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A quiet man who didn’t talk much shocked the community kitchen he had volunteered at once a week for a decade when he left them his house after he died. 

Malcolm ‘Mal’ Mawhinney left the deed to his understated but impeccably located Clovelly house in Sydney to Reverend Bill Crew’s Exodus Foundation after he died.

Rev Crews was shocked when friends of Mr Mawhinney told him that he had donated the house, and decided to sell it to help support the long-running kitchen for the destitute and needy. 

The home was in a state of dilapidation and disrepair at the time of Mr Mawhinney’s death, but because of its prized location in Sydney’s eastern suburbs it still sold for $4.5million dollars. 

All of the money from the sale will be reinvested into the kitchen, which Rev. Crews said had been running on limited funds recently. 

Reverend Bill Crews knew Malcolm ‘Mal’ Mawhinney as a volunteer at his Exodus Foundation for the last decade but did not know much else about the reclusive character

When Mr Mawhinney died his friends told Rev Crews that he had donated his $4.5million house in Clovelly, Sydney, to help keep the charity kitchen afloat 

Mr Crews did not know much about Mr Mawhinney and thought he might have even been struggling to get by himself, he told A Current Affair

‘You never knew how much he earned or where he came from or what he did… He didn’t look much different from a lot of our guests, so he was just one of us,’ he said. 

Mr Mawhinney had to stop volunteering at the kitchen after he suffered from a stroke before dying in 2021 at the age of 75. 

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His friends initially got into contact with the Reverend because his final wish was for his ashes to be scattered on Sydney’s Cricket Ground. 

After accepting to help with that request, they began telling him more about their late friend. 

‘They said he’s going to leave you his house but it’s all run down, but it didn’t really click,’ Rev Crews said.

Mr Mawhinney had been a reclusive homebody for the entire time Rev Crews knew him and one of his favourite hobbies was reading in the back room of his home. 

An image from Google Street View had even captured him resting on the large glass door at the rear of his house while he was reading in the sun.

When Rev Crews got into contact with Tony Andreacchio from Raine and Horne House Auctions, the two worked to sell the property that Mr Mawhinney’s friends said was ‘held together with pigeon poo’.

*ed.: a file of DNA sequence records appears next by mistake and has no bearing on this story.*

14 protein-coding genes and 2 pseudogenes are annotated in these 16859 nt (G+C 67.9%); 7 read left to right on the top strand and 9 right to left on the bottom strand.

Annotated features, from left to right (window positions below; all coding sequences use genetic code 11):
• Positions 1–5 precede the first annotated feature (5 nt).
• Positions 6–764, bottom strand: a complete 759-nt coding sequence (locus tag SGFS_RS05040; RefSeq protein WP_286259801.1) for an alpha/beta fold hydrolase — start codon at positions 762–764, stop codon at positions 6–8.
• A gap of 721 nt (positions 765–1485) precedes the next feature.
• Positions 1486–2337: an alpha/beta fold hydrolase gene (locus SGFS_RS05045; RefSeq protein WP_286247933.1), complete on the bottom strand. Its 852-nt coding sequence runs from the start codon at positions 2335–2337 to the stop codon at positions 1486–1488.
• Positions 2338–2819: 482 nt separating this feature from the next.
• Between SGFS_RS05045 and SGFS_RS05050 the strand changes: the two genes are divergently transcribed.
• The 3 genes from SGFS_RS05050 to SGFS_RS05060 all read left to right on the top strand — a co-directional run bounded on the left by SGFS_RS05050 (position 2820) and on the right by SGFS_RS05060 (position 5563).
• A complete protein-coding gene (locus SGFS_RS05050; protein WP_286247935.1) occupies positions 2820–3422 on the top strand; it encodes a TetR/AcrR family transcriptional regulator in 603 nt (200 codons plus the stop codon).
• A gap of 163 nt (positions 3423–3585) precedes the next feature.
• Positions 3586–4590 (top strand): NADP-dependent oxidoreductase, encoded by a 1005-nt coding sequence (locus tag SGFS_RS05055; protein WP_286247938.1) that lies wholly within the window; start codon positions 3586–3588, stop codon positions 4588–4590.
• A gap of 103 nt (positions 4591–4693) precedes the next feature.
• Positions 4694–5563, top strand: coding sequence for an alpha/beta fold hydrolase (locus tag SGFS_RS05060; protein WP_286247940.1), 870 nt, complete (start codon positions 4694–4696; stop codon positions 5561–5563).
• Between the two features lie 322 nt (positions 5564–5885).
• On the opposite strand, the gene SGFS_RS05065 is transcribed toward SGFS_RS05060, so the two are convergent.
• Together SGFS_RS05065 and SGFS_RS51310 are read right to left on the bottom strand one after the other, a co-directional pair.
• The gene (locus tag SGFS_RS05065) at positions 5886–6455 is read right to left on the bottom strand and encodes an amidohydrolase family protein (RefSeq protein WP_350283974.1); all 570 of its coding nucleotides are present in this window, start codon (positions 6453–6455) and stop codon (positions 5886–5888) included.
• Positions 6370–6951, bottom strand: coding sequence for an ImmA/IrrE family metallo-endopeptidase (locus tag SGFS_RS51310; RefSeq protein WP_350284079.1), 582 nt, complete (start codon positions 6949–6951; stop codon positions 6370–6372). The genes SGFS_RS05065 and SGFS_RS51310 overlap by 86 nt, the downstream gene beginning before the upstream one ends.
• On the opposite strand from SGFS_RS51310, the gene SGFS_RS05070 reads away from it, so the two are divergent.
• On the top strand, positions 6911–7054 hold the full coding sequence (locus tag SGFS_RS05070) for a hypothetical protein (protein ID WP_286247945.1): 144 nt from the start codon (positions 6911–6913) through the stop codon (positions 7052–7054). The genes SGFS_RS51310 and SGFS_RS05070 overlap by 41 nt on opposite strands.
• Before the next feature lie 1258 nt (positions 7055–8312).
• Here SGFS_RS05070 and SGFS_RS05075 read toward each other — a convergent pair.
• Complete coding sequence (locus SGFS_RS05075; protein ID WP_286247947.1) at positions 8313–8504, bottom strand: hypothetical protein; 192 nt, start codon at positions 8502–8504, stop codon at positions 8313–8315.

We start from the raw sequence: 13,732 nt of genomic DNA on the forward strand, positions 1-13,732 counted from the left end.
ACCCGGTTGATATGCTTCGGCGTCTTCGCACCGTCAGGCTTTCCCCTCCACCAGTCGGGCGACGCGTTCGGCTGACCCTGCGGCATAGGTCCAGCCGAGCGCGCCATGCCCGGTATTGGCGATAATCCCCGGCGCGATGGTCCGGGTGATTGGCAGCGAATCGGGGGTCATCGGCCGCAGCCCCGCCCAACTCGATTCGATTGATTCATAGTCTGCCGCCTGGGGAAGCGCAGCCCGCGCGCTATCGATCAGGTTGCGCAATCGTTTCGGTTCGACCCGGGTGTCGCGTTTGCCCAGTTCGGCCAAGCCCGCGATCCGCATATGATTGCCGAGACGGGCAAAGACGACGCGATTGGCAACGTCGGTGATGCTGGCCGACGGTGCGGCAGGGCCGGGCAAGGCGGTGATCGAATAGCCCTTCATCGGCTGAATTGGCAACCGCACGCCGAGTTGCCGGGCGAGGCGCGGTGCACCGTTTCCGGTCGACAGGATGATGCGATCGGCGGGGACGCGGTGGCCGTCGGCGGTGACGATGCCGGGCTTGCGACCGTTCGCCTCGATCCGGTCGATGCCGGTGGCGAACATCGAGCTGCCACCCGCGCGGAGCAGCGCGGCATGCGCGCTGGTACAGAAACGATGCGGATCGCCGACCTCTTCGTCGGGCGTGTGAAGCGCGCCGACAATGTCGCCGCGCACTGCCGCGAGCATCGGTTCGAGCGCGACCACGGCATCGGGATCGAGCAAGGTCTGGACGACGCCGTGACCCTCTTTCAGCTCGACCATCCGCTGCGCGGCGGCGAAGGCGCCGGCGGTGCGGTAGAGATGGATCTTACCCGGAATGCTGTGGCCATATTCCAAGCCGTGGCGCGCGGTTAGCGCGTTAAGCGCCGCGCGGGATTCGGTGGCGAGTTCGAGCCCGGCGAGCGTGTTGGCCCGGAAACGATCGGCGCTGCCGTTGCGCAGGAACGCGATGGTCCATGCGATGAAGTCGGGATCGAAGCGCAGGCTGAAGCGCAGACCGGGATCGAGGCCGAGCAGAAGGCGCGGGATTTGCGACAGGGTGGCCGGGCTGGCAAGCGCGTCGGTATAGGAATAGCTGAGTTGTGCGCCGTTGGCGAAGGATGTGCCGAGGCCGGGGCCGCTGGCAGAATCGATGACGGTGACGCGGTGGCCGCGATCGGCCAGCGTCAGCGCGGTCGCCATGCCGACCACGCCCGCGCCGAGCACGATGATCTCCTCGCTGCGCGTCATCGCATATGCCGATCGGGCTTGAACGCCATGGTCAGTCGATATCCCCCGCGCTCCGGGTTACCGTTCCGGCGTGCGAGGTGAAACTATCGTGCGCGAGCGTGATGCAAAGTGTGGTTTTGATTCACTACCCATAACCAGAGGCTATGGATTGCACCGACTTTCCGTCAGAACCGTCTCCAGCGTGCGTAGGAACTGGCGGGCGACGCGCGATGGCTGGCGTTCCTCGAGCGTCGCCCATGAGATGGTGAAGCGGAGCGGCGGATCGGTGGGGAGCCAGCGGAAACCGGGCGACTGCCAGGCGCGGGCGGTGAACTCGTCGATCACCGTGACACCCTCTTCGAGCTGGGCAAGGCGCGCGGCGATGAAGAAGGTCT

‘He lived, let’s say, very poorly (but) what he’s done for this church is incredible because Bill was saying that he was starting to run short of food and everything,’ Mr Andreacchio said.

The day the house went to auction Rev Crews was nervous it might not sell because not many people had shown up, but once they arrived the bids started rolling in.

‘Mal’ Mawhinney was a reclusive homebody who didn’t share much about himself

An image from Google Street View even captured him sitting in the sunlit back room of his house while he was reading 

Beginning with a bid of $3million, buyers became more excited to bid when they heard that the proceeds would go towards Rev Crews.

After stalling between the starting bid and $3.5million, the offers didn’t stop until they had finally settled at $4.5million.

The profits from the auction are expected to feed hundreds of thousands of people who rely on the Exodus Foundation for support. 

Rev Crew’s kitchen feeds more than 600,000 people who are vulnerable or homeless every year.

When asked what Mr Mawhinney’s legacy would be, Rev Crews said that helping those in need to survive would be how the kitchen would remember him.

A woman in her 60s came to the kitchen after Mr Mawhinney had died who needed help because she had lost her job and cared for a disabled child, Rev Crews recalled. 

‘She comes here for help and we’re able to help her, that’s how he’ll be remembered,’ he said. 

‘He’ll be remembered through this woman, knowing she can survive for a bit longer.’

Rev Crew’s Exodus Foundation feeds more than 600,000 vulnerable people every year, and its continued success will be the lasting legacy of Mr Mawhinney, he said

Source: | This article originally belongs to Dailymail.co.uk

Content source – www.soundhealthandlastingwealth.com

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